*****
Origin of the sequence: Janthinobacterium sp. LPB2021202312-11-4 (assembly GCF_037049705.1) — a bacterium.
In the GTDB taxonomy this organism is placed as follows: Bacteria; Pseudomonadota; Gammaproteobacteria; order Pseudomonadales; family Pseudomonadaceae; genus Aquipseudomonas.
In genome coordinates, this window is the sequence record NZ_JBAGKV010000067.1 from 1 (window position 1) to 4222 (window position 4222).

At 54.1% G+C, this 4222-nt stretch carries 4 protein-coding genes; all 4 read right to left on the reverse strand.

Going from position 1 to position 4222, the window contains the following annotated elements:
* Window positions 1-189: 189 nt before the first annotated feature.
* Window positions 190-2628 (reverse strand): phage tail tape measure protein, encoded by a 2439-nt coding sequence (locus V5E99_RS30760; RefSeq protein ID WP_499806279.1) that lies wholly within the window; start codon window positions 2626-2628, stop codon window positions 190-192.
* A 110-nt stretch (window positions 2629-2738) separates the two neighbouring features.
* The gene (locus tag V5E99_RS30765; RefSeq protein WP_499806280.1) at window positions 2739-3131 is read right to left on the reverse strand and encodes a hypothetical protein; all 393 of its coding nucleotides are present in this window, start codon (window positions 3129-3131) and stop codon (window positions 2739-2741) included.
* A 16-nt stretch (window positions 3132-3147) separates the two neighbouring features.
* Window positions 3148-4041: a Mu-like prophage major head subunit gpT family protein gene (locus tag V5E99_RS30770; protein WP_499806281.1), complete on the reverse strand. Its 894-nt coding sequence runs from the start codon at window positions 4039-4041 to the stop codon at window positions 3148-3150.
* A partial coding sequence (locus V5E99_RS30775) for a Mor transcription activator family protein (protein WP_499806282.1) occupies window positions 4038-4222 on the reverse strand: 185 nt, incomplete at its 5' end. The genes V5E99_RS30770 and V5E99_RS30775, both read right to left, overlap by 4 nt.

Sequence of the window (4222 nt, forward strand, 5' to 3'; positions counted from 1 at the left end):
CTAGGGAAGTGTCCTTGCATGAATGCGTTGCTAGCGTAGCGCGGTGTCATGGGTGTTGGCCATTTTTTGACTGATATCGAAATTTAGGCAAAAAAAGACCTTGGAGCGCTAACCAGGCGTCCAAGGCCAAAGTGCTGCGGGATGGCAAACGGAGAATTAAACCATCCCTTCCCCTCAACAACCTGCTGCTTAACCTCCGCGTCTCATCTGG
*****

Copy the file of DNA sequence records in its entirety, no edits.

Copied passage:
Origin of the sequence: Janthinobacterium sp. LPB2021202312-11-4 (assembly GCF_037049705.1) — a bacterium.
In the GTDB taxonomy this organism is placed as follows: Bacteria; Pseudomonadota; Gammaproteobacteria; order Pseudomonadales; family Pseudomonadaceae; genus Aquipseudomonas.
In genome coordinates, this window is the sequence record NZ_JBAGKV010000067.1 from 1 (window position 1) to 4222 (window position 4222).

At 54.1% G+C, this 4222-nt stretch carries 4 protein-coding genes; all 4 read right to left on the reverse strand.

Going from position 1 to position 4222, the window contains the following annotated elements:
* Window positions 1-189: 189 nt before the first annotated feature.
* Window positions 190-2628 (reverse strand): phage tail tape measure protein, encoded by a 2439-nt coding sequence (locus V5E99_RS30760; RefSeq protein ID WP_499806279.1) that lies wholly within the window; start codon window positions 2626-2628, stop codon window positions 190-192.
* A 110-nt stretch (window positions 2629-2738) separates the two neighbouring features.
* The gene (locus tag V5E99_RS30765; RefSeq protein WP_499806280.1) at window positions 2739-3131 is read right to left on the reverse strand and encodes a hypothetical protein; all 393 of its coding nucleotides are present in this window, start codon (window positions 3129-3131) and stop codon (window positions 2739-2741) included.
* A 16-nt stretch (window positions 3132-3147) separates the two neighbouring features.
* Window positions 3148-4041: a Mu-like prophage major head subunit gpT family protein gene (locus tag V5E99_RS30770; protein WP_499806281.1), complete on the reverse strand. Its 894-nt coding sequence runs from the start codon at window positions 4039-4041 to the stop codon at window positions 3148-3150.
* A partial coding sequence (locus V5E99_RS30775) for a Mor transcription activator family protein (protein WP_499806282.1) occupies window positions 4038-4222 on the reverse strand: 185 nt, incomplete at its 5' end. The genes V5E99_RS30770 and V5E99_RS30775, both read right to left, overlap by 4 nt.

Sequence of the window (4222 nt, forward strand, 5' to 3'; positions counted from 1 at the left end):
CTAGGGAAGTGTCCTTGCATGAATGCGTTGCTAGCGTAGCGCGGTGTCATGGGTGTTGGCCATTTTTTGACTGATATCGAAATTTAGGCAAAAAAAGACCTTGGAGCGCTAACCAGGCGTCCAAGGCCAAAGTGCTGCGGGATGGCAAACGGAGAATTAAACCATCCCTTCCCCTCAACAACCTGCTGCTTAACCTCCGCGTCTCATCTGG